Winterization is the only way to protect your sprinkler system during the deep plunge in temperatures during the winter.
If you can’t afford a professional to come out and winterize your system, we have got your back.
Here is what you need to do DIY a pneumatic blow out:
- Connect the air compressor. With a large air compressor ( 50 cubic feet per minute min), connect the air compressor to the backflow preventer riser on the downstream side. Make sure the compressor has a pressure regulator valve with an accurate gauge.
- Open valves one at a time. Always turn on your valves one by one, (preferably) using the system controller. If your yard is uneven, work in sequence from the highest zone downward. Otherwise move through the zones one at a time in order from last to first.
- Anti-siphon above ground valves. You will need to connect the compressor hose to the downstream part of the valve risers.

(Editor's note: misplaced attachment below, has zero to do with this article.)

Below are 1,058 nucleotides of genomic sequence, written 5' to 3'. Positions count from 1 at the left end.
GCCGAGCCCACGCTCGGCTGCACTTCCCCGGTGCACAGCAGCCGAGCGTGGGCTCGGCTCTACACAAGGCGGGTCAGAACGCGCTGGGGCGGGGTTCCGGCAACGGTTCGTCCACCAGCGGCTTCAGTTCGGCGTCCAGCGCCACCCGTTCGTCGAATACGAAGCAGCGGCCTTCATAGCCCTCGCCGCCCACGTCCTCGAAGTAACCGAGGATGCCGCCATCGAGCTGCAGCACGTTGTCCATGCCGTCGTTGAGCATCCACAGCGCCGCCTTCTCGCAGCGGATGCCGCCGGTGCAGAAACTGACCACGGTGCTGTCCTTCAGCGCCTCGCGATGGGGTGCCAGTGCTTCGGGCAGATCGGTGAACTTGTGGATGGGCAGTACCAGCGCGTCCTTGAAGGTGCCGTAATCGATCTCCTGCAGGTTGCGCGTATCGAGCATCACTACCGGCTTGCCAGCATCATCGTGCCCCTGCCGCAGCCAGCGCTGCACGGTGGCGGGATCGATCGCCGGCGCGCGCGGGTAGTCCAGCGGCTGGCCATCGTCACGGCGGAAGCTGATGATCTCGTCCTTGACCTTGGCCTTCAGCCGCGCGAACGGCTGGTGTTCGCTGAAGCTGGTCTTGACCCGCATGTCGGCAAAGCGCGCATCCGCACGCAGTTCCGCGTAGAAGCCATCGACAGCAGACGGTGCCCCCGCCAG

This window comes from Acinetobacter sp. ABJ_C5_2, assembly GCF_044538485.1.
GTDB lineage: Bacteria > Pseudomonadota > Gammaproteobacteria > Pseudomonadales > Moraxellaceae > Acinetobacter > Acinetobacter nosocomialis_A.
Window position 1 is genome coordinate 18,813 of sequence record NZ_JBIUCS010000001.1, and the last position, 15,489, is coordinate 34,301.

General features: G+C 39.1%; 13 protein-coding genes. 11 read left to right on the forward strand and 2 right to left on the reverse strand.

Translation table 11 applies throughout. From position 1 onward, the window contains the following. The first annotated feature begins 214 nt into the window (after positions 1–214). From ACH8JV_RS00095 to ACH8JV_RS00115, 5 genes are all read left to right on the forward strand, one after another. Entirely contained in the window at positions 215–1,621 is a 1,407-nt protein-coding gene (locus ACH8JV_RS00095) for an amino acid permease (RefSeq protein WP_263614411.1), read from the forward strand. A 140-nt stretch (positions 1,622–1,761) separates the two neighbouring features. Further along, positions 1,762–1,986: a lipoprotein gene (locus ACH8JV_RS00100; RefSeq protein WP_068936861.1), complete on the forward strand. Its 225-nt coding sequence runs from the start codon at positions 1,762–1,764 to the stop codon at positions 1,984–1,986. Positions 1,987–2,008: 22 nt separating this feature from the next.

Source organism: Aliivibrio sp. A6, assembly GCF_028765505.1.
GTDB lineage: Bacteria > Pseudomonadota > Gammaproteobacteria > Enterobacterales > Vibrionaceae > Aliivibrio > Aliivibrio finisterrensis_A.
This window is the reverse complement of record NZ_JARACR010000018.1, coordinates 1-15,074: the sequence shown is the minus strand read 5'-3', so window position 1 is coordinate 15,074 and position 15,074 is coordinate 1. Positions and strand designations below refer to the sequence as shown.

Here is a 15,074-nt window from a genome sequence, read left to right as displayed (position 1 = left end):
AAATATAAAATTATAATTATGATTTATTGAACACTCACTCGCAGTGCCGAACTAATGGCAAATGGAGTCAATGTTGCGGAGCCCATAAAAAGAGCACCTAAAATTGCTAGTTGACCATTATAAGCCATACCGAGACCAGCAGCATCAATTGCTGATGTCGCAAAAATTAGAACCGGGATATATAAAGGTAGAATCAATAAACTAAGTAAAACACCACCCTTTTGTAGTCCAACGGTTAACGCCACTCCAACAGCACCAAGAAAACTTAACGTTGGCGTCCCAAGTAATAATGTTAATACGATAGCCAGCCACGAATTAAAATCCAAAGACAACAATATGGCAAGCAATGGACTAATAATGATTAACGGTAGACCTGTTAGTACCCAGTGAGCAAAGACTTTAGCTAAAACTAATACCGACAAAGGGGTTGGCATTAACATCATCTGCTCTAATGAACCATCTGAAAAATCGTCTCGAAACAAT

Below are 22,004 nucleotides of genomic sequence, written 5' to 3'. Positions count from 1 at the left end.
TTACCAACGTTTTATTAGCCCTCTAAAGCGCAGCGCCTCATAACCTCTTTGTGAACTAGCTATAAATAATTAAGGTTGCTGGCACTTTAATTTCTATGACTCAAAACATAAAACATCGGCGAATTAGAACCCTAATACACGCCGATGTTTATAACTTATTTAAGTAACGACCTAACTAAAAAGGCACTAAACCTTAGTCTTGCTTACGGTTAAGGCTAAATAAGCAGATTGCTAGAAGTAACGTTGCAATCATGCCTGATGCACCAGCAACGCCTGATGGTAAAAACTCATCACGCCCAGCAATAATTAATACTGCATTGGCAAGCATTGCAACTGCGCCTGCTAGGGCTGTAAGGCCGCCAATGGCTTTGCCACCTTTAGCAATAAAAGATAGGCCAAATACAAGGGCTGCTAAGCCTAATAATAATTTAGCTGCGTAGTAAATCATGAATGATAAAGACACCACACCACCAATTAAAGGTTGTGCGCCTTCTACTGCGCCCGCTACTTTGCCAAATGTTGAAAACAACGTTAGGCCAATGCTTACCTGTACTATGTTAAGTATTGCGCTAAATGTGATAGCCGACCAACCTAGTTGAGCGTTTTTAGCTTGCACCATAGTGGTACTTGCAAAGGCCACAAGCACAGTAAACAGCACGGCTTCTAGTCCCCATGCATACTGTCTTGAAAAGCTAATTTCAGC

- Turn on the air compressor. Gradually and very slowly increase the pressure without letting it exceed 50 psi.
- Blow the water out. The first zone will generally take the longest. As soon as the water has been effectively blown out, turn off the air supply to that zone.
- Move on to the next valve. Turn off the valve that you just worked on and proceed to the next one following the same steps. WARNING: Never shut all valves while the compressor is running, it will likely result in damaged parts.
- Blow out main line section. If your irrigation system has a mainline section that is upstream from the backflow preventer, hook up your air compressor to the blow out fitting near the sprinkler system shut off valve; blow out the water through the backflow preventer riser.
- Set controller for winter. Set the automatic controller to “rain mode” or disconnect power from it. Place threaded caps over the anti-siphon valve fittings, backflow preventer risers – over anything that might allow pests or garbage to get in.